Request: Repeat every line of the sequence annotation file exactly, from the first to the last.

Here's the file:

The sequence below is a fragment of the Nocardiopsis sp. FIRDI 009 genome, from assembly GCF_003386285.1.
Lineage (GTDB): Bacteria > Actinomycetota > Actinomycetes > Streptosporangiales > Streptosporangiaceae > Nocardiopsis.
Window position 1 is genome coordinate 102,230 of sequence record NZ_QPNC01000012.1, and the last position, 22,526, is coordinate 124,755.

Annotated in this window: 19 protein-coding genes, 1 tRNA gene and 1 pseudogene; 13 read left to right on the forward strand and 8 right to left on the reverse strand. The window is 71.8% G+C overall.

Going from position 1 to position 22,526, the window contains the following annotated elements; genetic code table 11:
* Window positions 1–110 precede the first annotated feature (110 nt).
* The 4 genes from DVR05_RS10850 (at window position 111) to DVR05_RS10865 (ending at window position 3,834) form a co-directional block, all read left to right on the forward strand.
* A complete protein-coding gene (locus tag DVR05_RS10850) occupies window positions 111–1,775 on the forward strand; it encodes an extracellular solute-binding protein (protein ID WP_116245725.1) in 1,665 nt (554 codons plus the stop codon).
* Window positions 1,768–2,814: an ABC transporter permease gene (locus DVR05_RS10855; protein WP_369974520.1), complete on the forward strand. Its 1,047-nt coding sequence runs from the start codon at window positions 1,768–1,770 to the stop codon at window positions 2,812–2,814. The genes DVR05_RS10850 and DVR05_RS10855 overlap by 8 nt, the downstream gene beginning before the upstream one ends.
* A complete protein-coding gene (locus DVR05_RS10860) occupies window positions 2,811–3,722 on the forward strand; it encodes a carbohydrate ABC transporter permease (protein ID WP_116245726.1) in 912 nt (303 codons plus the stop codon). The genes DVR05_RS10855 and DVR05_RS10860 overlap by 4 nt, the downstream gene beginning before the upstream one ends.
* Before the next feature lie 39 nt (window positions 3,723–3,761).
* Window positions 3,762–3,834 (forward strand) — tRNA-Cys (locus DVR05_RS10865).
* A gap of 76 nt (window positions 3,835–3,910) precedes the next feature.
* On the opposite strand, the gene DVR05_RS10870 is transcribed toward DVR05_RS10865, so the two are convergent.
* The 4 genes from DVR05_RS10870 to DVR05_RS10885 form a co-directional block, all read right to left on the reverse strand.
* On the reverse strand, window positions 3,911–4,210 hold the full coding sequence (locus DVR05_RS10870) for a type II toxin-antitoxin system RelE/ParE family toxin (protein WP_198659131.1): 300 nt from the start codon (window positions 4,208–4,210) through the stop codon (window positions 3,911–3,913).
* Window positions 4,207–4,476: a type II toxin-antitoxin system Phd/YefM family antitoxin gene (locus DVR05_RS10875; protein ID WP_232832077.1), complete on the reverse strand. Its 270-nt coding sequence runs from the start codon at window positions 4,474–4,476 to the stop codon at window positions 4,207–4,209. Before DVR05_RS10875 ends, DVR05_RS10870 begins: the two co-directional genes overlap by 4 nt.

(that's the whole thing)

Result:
The sequence below is a fragment of the Nocardiopsis sp. FIRDI 009 genome, from assembly GCF_003386285.1.
Lineage (GTDB): Bacteria > Actinomycetota > Actinomycetes > Streptosporangiales > Streptosporangiaceae > Nocardiopsis.
Window position 1 is genome coordinate 102,230 of sequence record NZ_QPNC01000012.1, and the last position, 22,526, is coordinate 124,755.

Annotated in this window: 19 protein-coding genes, 1 tRNA gene and 1 pseudogene; 13 read left to right on the forward strand and 8 right to left on the reverse strand. The window is 71.8% G+C overall.

Going from position 1 to position 22,526, the window contains the following annotated elements; genetic code table 11:
* Window positions 1–110 precede the first annotated feature (110 nt).
* The 4 genes from DVR05_RS10850 (at window position 111) to DVR05_RS10865 (ending at window position 3,834) form a co-directional block, all read left to right on the forward strand.
* A complete protein-coding gene (locus tag DVR05_RS10850) occupies window positions 111–1,775 on the forward strand; it encodes an extracellular solute-binding protein (protein ID WP_116245725.1) in 1,665 nt (554 codons plus the stop codon).
* Window positions 1,768–2,814: an ABC transporter permease gene (locus DVR05_RS10855; protein WP_369974520.1), complete on the forward strand. Its 1,047-nt coding sequence runs from the start codon at window positions 1,768–1,770 to the stop codon at window positions 2,812–2,814. The genes DVR05_RS10850 and DVR05_RS10855 overlap by 8 nt, the downstream gene beginning before the upstream one ends.
* A complete protein-coding gene (locus DVR05_RS10860) occupies window positions 2,811–3,722 on the forward strand; it encodes a carbohydrate ABC transporter permease (protein ID WP_116245726.1) in 912 nt (303 codons plus the stop codon). The genes DVR05_RS10855 and DVR05_RS10860 overlap by 4 nt, the downstream gene beginning before the upstream one ends.
* Before the next feature lie 39 nt (window positions 3,723–3,761).
* Window positions 3,762–3,834 (forward strand) — tRNA-Cys (locus DVR05_RS10865).
* A gap of 76 nt (window positions 3,835–3,910) precedes the next feature.
* On the opposite strand, the gene DVR05_RS10870 is transcribed toward DVR05_RS10865, so the two are convergent.
* The 4 genes from DVR05_RS10870 to DVR05_RS10885 form a co-directional block, all read right to left on the reverse strand.
* On the reverse strand, window positions 3,911–4,210 hold the full coding sequence (locus DVR05_RS10870) for a type II toxin-antitoxin system RelE/ParE family toxin (protein WP_198659131.1): 300 nt from the start codon (window positions 4,208–4,210) through the stop codon (window positions 3,911–3,913).
* Window positions 4,207–4,476: a type II toxin-antitoxin system Phd/YefM family antitoxin gene (locus DVR05_RS10875; protein ID WP_232832077.1), complete on the reverse strand. Its 270-nt coding sequence runs from the start codon at window positions 4,474–4,476 to the stop codon at window positions 4,207–4,209. Before DVR05_RS10875 ends, DVR05_RS10870 begins: the two co-directional genes overlap by 4 nt.